Flamingo Road (film)
Director Michael Curtiz
Music director Max Steiner
Genre Drama, Romance
Story by Robert Wilder
Country United States
|Release date May 6, 1949 (1949-05-06) (United States)|
Based on Flamingo Road 1946 play by Robert Wilder Sally Wilder
Writer Robert Wilder (screenplay), Edmund H. North (additional dialogue), Robert Wilder (play), Sally Wilder (play)
Cast Joan Crawford (Lane Bellamy), Zachary Scott (Fielding Carlisle), Sydney Greenstreet (Sheriff Titus Semple), David Brian (Dan Reynolds), Gladys George (Lute Mae Sanders), Virginia Huston (Annabelle Weldon)
Similar movies The Secret of the Grain, Alaya Al-Tarab Bettalata, Only Human, X: The Man with the X-Ray Eyes, From the Orient with Fury, Doumbek Technique and Rhythms for Arabic Percussion, Bellydance, and Drum Circles
Tagline A wrong girl for the right side of the tracks.
Flamingo road 1949 title sequence
Flamingo Road is a 1949 American drama directed by Michael Curtiz and starring Joan Crawford, Zachary Scott, Sydney Greenstreet and David Brian. The screenplay by Robert Wilder was based on a 1946 play written by Wilder and his wife, Sally, which was based on Robert Wilder's 1942 novel of the same name.
- Flamingo road 1949 title sequence
- Flamingo road season 1 opening credit
- Home media
- Flamingo road 1949 official trailer joan crawford sydney greenstreet movie hd
- Joan crawford flamingo road 1949
The plot follows an ex-carnival dancer who marries a local businessman to seek revenge on a corrupt political boss who had her railroaded into prison.
Flamingo road season 1 opening credit
Lane Bellamy is a carnival dancer stranded in the small town of Boldon City in the Southern United States. She becomes romantically involved with Fielding Carlisle, a deputy sheriff whose career is controlled by Sheriff Titus Semple, a corrupt political boss who runs the town. Semple dislikes Bellamy and mounts a campaign against her. She has difficulty finding work and is arrested on a trumped-up morality charge. Meanwhile, Carlisle is the political machine's choice for state senator, and to portray the perfect political family, he marries his long-time girlfriend, Annabelle Weldon.
Sad that the love of her life has divorced himself from her, Bellamy finds work as a hostess at a roadhouse run by Lute Mae Sanders. There, she meets Dan Reynolds, a businessman who supports the corrupt Semple so long as it is profitable. She charms Reynolds into marrying her and the couple moves to the town's best neighborhood, Flamingo Road.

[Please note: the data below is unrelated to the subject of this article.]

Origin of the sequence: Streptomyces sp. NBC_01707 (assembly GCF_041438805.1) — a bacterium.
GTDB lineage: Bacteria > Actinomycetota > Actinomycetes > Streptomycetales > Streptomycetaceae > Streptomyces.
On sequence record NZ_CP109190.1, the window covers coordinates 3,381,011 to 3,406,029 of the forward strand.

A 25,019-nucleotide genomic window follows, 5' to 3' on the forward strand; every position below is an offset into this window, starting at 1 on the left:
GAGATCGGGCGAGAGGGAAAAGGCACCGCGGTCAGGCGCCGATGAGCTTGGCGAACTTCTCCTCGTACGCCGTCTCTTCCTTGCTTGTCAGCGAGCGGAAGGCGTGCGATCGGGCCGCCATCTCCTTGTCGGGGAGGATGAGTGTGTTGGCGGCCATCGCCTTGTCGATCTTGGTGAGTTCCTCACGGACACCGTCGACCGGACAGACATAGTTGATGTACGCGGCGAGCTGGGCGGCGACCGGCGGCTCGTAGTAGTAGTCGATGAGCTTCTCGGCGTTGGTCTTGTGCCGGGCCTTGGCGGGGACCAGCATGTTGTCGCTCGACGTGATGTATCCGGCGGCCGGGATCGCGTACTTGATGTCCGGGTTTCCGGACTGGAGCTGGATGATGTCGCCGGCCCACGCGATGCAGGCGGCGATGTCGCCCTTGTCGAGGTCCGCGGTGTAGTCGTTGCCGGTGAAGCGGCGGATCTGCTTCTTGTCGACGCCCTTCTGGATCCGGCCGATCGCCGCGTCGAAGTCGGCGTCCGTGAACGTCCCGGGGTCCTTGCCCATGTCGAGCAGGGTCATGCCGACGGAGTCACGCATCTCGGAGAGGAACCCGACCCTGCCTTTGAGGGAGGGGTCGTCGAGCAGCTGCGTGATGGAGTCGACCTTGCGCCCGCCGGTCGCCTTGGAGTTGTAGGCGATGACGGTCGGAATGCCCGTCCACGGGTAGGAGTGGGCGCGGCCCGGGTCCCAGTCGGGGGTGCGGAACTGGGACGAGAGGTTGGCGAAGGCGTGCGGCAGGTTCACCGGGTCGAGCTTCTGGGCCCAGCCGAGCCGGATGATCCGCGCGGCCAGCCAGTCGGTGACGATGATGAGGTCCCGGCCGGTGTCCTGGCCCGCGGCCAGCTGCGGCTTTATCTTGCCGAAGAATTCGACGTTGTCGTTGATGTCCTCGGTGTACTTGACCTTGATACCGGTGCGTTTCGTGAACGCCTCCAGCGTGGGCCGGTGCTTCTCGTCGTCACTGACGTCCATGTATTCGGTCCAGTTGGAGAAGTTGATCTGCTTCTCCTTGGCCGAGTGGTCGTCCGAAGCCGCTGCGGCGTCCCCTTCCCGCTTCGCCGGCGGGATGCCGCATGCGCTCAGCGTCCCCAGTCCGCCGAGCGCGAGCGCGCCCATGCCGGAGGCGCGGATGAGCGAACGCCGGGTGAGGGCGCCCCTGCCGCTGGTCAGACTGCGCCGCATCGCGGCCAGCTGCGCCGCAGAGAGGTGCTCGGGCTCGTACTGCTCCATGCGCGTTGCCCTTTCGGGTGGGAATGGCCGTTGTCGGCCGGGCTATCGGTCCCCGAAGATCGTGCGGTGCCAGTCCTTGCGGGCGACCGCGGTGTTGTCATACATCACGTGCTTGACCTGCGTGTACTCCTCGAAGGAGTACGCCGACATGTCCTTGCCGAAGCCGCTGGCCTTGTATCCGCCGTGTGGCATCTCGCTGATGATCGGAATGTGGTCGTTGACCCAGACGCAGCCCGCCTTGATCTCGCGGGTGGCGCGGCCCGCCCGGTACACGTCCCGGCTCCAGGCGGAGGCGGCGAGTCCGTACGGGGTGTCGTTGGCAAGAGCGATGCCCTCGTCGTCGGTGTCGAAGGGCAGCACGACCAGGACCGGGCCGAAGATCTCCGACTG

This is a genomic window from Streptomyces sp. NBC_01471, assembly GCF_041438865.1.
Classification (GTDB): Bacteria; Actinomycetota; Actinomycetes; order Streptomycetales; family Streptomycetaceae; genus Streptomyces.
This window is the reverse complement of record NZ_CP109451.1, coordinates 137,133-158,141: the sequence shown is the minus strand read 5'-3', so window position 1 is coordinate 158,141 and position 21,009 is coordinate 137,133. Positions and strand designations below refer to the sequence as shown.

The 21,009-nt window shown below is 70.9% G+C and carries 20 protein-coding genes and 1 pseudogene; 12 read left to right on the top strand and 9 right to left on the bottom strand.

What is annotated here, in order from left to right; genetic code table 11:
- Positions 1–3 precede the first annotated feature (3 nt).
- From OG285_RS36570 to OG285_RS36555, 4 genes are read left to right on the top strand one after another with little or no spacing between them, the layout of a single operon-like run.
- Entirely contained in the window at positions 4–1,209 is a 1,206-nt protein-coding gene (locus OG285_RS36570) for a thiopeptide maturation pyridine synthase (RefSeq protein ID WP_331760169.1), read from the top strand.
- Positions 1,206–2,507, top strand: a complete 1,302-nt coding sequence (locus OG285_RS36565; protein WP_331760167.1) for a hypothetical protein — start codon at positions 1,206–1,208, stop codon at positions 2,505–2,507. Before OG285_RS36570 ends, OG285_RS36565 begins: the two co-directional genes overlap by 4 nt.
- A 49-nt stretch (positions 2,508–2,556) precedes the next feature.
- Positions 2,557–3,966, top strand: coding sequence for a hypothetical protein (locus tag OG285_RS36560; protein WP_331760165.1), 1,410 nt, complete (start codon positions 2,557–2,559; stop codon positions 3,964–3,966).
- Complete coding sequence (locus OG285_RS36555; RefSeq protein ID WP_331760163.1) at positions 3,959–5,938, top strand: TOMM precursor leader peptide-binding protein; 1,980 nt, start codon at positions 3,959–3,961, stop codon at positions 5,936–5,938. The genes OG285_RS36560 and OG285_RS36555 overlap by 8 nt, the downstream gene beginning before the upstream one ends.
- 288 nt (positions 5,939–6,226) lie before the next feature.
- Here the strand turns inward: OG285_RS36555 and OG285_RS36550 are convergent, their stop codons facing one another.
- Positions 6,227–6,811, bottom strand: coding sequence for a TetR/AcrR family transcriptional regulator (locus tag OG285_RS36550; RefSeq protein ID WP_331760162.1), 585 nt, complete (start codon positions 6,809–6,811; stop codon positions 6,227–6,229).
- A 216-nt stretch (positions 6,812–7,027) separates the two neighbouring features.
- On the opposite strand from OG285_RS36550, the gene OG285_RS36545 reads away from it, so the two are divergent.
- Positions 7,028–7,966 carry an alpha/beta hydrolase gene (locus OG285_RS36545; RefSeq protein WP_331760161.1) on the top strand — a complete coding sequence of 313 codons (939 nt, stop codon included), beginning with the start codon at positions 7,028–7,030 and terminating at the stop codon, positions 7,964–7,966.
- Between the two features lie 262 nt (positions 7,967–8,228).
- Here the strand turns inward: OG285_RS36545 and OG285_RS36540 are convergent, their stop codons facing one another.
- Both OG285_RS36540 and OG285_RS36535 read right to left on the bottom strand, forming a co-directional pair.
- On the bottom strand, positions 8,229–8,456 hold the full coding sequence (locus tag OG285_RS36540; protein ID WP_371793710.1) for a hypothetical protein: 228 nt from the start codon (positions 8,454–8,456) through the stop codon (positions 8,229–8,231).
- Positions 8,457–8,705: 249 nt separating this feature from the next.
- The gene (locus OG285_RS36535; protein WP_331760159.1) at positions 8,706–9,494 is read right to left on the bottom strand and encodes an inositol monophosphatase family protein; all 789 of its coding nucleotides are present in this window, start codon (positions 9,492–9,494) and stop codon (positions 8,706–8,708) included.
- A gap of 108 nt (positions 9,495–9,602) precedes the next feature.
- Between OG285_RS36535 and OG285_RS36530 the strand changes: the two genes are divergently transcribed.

As a kingmaker in the state, Semple decides to run Carlisle for governor and unseat the incumbent. This is too much even for Reynolds and now he decides to oppose Semple. When Carlisle, who has a weakness for alcohol, also begins to show his limits in cooperating with Semple, Semple flies into a rage and abandons him, destroying Carlisle's career. Then Semple makes himself the candidate. At this, Reynolds grows stronger in his opposition. So Semple arranges to have Reynolds framed.
Later a drunken Carlisle, who knows what's happening but feels the situation is hopeless, visits the mansion on Flamingo Road and commits suicide practically in front of Bellamy. This gives Semple another weapon in his bid to ruin Bellamy and her husband, who has now been indicted for graft. Bellamy confronts Semple with a gun and demands he phone the attorney general and confess everything, but a physical struggle ensues and she shoots him dead. At the end, Bellamy is in prison awaiting a ruling and Reynolds indicates he will stick by her.
Howard Barnes wrote in the New York Herald Tribune, "Joan Crawford acquits herself ably in an utterly nonsensical and undefined part...It's no fault of hers she cannot handle the complicated romances and double crosses in which she is involved." Bosley Crowther of The New York Times called it a "jumbled melodrama" in which Crawford robotically experiences a series of crises. Variety described it as "a class vehicle for Joan Crawford, loaded with heartbreak, romance and stinging violence."
The film was adapted into an american TV series, Flamingo Road (1980 - 1982).
The film was released on VHS by Warner Home Video in 1998, which also issued it on DVD in 2008 as part of "The Joan Crawford Collection: Volume 2".
Flamingo road 1949 official trailer joan crawford sydney greenstreet movie hd
Joan crawford flamingo road 1949
ReferencesFlamingo Road (film) Wikipedia
Flamingo Road (film) IMDbFlamingo Road (film) themoviedb.org